At the simplest level, two possible policy sets might respond to decentralized growth: (1) adapt land uses to make them more serviceable by transit-e.g., greater densities and mixtures of uses; and (2) adapt transit services, making them more flexible, demand responsive, and suitable to serving dispersed origins and destinations.

Land Use Initiatives

Transit works best when it connects relatively dense nodes along radial axes. Having mixtures of apartments/ condos, office towers, and other mixed uses is also needed for balanced, two-way flows. Greater Stockholm and Toronto have such built environments, and operate world-class rail systems that handle upwards of three-quarters of all suburban work-trip origins and destinations.

Currently Bay Area Rapid Transit (BART) planners are working with local officials and developers to create transit-based communities near several suburban BART stations. Several plans call for converting portions of park-and-ride lots to housing projects, using lease revenues to help finance replacement parking structures. Besides boosting ridership, planners hope the new communities will allow riders to walk or bike to the station, yielding important air-quality benefits. Short auto trips to rail stations emit high levels of pollutants because of cold start impacts. For those who live farther than one-quarter mile away, electric vehicles might be promoted for accessing transit stations. Such a scenario is not far-fetched in California given that state law mandates that at least 10 percent of new car sales ten years from now be zero-emission vehicles.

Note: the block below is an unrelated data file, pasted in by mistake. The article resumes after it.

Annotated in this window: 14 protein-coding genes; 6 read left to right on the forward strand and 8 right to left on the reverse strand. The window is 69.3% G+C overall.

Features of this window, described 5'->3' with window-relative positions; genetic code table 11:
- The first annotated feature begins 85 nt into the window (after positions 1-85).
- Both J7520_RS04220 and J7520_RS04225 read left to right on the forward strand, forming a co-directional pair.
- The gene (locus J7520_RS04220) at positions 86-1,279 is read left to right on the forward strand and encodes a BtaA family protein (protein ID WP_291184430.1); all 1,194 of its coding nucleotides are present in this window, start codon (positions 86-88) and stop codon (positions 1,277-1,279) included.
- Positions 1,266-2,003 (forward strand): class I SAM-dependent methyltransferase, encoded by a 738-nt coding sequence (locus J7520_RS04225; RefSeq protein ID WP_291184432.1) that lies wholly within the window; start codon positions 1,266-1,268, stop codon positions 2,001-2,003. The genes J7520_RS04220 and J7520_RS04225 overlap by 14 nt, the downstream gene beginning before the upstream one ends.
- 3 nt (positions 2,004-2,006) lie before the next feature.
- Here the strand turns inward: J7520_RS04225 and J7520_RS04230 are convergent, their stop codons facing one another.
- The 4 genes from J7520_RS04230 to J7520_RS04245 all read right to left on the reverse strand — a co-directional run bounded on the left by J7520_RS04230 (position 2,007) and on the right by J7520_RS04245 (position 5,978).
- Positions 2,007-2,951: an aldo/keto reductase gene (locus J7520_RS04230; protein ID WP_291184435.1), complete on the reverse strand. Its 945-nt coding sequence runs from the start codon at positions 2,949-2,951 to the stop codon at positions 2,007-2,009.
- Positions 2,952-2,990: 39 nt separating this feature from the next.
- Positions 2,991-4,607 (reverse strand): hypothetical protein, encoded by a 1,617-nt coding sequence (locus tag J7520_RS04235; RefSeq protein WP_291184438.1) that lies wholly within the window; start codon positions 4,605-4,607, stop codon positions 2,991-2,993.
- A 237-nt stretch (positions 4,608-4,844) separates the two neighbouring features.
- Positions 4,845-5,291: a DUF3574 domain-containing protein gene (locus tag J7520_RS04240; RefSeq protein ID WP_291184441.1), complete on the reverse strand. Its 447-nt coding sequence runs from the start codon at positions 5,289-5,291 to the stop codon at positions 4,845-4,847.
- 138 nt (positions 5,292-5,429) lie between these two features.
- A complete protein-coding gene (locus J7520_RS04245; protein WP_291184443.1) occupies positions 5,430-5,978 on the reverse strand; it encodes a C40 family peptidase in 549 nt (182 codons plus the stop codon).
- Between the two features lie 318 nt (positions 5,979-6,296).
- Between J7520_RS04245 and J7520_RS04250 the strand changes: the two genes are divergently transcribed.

Several recent studies found a strong association between transit use and such factors as density, physical design, and proximity to transit stops in suburban settings. In the Bay Area, residents of traditional, pre-World War II neighborhoods (with mixed uses, moderate-to-high residential densities, and grid streets) traveled by transit 22 percent of the time, compared to only 3 percent for those residing in 1960s style suburban tract developments. Similar differences were found in the share of walking trips.

The Washington, D.C. region provides the best evidence in the U.S. of how transitoriented development and high-quality mass transit services can shape travel choices. A Montgomery County, Maryland study found that workers from “transit and pedestrian friendly neighborhoods” use transit 8 percent to 45 percent more often than workers from neighborhoods conducive to automobile use (e.g., with curvilinear roads and no retail shops). All neighborhoods in the study were about the same distance away from transit facilities.


Another comparison showed that workers in heavy business districts are more likely to use mass transit than those who work in smaller business areas. Among workers with similar incomes, 55 percent of those working in downtown Washington commuted by mass transit, compared to 15 percent of those working in a suburban downtown (Bethesda) and only 2 percent of those working in a suburban office campus (Rock Springs Park). In suburban Virginia, between 50 percent and 70 percent of residents living within one-quarter mile of Metrorail stations ride transit to work, reflecting high shares of government workers heading into the nation’s capital each morning. For those who live near rail stations but work outside the District, transit modal splits are under 10 percent.